i.                    Different languages utilize different semantic representation systems which are informationally non-equivalent (at least in the sense that they employ different lexical concepts);

    ii.                   Semantic representations determine aspects of conceptual representations; therefore

    iii.                Users of different language utilize different conceptual representations.


    A similar opinion held by Vygotsky, (1962) postulates language as a tool, which allows and determine the emergence of rational thought and of complex social interactions. However, many scholars conducted research on the relationship between understanding of content statements and theory of mind. See: Villiers & Villers, (2000); Tager-Flusberg (2000); Guajar-flusberg & Watson, (2002); Lohmann & Tomasello, (2003); Carol (2006). Some studies are of the conclusion that, understanding of sentence structure is necessary for the differentiation between false and true beliefs (Carol, 2006). An example of sentence structure is: “Musa thinks the rains are tears of crying elephant.” Here, the sentence as a whole might be true though the sentence embedded in it (rains are tears of crying elephant) is wrong. The truth of the entire sentence is therefore independent of the truth of the embedded sentence (Villiers & Villiers, 2000; Carol, 2006).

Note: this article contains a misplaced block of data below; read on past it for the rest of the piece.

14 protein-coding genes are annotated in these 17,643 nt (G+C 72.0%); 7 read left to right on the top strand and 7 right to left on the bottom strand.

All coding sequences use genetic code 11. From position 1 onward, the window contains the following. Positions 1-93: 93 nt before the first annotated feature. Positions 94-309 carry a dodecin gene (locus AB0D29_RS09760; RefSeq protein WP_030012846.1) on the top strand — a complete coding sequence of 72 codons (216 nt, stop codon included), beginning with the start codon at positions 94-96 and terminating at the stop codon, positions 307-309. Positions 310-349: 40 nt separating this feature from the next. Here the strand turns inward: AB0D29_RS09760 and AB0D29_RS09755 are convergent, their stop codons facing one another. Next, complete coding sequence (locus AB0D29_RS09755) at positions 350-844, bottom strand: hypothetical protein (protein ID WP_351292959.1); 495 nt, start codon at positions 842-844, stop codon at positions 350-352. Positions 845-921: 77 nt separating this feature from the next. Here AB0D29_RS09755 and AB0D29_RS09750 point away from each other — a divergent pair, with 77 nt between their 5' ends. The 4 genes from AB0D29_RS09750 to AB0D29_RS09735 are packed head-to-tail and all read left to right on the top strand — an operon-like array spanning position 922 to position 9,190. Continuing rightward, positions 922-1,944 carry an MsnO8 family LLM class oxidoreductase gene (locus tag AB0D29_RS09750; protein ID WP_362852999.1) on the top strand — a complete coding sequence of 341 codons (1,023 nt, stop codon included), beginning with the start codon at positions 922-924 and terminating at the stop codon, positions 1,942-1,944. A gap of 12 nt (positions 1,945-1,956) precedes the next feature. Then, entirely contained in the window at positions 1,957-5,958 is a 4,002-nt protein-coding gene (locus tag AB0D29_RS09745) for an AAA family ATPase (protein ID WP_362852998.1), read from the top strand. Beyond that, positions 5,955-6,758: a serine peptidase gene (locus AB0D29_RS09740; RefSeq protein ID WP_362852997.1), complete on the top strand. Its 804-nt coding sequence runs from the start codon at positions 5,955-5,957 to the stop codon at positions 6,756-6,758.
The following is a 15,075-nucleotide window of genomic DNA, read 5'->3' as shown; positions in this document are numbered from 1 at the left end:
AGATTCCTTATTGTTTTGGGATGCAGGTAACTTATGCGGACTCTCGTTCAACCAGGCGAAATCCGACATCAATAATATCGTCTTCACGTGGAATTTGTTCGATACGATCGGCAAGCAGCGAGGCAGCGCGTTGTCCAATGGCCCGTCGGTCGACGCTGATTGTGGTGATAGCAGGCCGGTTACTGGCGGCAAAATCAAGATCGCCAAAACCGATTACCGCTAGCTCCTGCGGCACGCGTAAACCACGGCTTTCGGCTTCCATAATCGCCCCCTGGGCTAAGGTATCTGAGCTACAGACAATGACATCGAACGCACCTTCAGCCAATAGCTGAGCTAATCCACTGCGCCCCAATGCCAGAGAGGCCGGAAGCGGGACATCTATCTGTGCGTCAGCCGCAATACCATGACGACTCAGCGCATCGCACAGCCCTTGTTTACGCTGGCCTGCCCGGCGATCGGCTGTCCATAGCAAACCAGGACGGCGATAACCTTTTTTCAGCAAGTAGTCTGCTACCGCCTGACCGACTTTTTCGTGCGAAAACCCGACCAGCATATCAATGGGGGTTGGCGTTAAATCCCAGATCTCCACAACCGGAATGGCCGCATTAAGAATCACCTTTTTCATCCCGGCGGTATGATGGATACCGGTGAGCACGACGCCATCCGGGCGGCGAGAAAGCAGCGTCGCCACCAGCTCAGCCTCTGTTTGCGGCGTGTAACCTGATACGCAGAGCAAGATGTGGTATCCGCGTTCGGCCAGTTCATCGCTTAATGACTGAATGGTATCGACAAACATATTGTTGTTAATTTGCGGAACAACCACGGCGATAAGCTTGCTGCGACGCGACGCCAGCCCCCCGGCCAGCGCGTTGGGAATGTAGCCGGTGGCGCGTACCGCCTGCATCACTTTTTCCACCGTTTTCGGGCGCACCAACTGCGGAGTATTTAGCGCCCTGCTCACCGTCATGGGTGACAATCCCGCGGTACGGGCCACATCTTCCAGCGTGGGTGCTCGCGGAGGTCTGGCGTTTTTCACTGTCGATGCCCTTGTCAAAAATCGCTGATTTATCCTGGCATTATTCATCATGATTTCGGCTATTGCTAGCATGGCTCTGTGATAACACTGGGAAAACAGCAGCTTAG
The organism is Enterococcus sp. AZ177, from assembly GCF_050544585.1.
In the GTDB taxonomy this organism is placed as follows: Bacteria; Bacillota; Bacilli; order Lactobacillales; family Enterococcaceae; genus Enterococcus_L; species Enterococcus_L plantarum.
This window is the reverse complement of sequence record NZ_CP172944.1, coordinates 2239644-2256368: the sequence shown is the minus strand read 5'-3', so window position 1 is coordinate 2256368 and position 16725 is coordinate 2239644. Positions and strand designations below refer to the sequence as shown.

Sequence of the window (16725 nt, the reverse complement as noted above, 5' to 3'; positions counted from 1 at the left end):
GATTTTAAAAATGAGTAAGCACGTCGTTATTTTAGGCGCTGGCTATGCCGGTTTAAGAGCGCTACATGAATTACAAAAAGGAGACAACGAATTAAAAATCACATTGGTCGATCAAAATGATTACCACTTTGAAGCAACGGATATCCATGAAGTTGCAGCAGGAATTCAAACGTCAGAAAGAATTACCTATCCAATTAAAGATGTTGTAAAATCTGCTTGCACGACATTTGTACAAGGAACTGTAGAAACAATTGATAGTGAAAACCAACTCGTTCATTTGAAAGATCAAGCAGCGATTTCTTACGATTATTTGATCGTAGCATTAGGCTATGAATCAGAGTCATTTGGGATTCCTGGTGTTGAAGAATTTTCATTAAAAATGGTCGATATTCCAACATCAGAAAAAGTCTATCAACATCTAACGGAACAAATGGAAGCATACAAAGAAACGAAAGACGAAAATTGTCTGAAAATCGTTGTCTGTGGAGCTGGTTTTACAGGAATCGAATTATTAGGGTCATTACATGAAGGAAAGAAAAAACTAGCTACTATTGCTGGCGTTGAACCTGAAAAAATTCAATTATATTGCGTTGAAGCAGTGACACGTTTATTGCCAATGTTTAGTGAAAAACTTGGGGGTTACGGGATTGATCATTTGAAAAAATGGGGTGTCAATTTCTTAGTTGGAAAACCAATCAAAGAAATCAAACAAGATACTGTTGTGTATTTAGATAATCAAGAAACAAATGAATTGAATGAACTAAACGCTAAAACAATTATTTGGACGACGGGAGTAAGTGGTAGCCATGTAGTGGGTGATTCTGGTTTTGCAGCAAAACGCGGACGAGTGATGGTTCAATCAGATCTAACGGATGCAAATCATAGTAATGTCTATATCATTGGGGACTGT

Position of the Study

    From the foregoing discussion it can be seen that there is a relationship between language and cognition. This is in line with the arguments of scholars such as Whorf, (1956), whose findings brought the phenomenon of the Whorfian syllogism, which affirms that, the difference in thinking across linguistic communities has result from language variations. Similarly, views of scholars such as Carol, (2006) thus, understanding of sentence structure is necessary for the differentiation between false and true beliefs shows the relationship between language and cognition. The argument of Chomsky as noted by Perlovsky & Sakai, (2014) that children learn to speak in early ages with little understanding of the individual words notwithstanding. This is because, the understanding of the meaning of the individual words develop simultaneously with cognitive development.